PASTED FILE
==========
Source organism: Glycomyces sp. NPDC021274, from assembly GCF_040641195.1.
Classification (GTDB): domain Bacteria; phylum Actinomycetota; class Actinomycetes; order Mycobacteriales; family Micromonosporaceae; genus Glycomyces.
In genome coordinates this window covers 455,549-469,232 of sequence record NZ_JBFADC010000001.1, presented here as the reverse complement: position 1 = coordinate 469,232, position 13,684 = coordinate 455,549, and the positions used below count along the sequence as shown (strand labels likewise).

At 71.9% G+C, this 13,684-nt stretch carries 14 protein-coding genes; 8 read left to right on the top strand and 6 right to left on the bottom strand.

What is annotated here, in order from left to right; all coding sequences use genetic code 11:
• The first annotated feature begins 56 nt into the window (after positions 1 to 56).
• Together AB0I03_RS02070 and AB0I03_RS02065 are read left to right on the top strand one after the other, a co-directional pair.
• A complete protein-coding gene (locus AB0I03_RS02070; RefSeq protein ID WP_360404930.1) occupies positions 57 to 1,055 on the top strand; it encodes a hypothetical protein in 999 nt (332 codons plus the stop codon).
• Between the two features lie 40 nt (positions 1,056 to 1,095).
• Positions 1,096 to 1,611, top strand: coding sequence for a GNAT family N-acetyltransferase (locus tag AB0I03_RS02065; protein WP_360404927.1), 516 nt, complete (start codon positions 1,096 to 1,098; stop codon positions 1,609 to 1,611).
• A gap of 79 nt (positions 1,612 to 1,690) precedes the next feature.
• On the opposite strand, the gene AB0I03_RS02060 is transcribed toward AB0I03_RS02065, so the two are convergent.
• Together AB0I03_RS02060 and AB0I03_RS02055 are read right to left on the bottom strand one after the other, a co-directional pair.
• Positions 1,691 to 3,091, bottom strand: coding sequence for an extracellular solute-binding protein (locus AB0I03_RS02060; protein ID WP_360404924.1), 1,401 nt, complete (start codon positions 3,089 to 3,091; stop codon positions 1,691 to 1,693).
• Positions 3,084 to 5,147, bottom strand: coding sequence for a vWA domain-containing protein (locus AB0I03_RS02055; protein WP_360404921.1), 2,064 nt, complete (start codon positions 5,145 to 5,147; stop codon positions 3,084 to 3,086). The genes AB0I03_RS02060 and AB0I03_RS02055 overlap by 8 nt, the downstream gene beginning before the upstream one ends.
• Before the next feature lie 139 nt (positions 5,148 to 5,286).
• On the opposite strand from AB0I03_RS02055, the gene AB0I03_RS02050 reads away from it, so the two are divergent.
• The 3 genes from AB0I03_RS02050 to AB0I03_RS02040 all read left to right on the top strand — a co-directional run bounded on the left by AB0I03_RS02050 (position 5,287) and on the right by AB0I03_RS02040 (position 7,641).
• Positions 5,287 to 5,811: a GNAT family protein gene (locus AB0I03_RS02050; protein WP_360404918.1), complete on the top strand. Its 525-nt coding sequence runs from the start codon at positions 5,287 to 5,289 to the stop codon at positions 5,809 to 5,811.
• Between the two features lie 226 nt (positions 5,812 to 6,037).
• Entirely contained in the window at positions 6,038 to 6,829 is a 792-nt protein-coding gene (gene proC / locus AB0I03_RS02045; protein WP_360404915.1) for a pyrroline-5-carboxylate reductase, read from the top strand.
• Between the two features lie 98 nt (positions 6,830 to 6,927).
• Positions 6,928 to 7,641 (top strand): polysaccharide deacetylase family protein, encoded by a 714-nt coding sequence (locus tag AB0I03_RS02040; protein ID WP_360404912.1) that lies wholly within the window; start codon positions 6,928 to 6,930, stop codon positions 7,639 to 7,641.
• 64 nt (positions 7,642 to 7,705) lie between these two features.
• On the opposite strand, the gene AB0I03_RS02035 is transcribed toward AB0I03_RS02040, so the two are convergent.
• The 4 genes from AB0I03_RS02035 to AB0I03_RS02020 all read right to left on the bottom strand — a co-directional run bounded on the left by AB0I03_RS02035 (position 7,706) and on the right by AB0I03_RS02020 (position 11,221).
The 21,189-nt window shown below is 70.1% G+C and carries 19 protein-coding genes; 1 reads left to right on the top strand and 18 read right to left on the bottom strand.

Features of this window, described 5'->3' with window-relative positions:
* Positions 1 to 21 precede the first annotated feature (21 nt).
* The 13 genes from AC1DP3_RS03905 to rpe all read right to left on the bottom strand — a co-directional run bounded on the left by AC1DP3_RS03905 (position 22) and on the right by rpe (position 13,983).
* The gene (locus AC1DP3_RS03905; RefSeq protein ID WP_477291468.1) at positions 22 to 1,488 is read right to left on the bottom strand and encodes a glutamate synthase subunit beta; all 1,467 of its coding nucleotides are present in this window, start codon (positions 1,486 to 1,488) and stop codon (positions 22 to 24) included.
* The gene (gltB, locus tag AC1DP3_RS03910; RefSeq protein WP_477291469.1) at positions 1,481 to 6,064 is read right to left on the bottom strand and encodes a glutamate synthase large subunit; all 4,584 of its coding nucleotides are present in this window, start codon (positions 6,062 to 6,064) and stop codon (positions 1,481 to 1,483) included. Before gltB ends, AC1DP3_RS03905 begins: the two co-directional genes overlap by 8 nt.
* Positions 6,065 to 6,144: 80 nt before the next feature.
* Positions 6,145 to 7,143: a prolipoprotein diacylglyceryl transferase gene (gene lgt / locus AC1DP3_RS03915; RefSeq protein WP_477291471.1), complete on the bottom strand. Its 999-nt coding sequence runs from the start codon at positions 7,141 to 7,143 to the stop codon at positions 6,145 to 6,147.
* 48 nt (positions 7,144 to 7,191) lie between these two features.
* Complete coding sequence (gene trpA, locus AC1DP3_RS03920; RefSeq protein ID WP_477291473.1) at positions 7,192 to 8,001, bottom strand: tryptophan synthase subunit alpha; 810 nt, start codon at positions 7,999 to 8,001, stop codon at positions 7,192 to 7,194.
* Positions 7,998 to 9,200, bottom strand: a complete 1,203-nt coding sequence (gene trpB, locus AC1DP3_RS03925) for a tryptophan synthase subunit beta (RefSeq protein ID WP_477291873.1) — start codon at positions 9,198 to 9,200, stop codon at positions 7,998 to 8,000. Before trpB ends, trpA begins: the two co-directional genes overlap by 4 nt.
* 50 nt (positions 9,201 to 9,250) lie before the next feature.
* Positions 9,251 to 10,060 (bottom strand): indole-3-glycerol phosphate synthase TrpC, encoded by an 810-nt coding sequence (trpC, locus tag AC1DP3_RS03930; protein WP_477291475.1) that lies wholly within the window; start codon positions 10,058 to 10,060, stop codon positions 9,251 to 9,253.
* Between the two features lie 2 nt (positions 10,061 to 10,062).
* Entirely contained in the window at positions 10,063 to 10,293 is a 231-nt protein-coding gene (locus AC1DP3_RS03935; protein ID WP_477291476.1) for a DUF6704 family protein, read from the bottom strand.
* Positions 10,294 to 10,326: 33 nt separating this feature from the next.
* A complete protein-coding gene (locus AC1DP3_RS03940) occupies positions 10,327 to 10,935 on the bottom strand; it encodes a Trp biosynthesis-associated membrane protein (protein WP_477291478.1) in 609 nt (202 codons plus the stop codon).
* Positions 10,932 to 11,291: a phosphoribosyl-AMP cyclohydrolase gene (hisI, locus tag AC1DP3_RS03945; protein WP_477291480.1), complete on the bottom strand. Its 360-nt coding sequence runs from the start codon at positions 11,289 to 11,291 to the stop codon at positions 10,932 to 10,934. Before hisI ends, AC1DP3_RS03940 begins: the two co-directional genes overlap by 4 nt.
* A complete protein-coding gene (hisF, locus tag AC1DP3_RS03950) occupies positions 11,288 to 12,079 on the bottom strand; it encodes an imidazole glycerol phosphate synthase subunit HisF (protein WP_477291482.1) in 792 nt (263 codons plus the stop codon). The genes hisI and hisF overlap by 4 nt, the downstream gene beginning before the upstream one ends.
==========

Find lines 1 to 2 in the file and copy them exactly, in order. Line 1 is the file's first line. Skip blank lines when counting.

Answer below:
Source organism: Glycomyces sp. NPDC021274, from assembly GCF_040641195.1.
Classification (GTDB): domain Bacteria; phylum Actinomycetota; class Actinomycetes; order Mycobacteriales; family Micromonosporaceae; genus Glycomyces.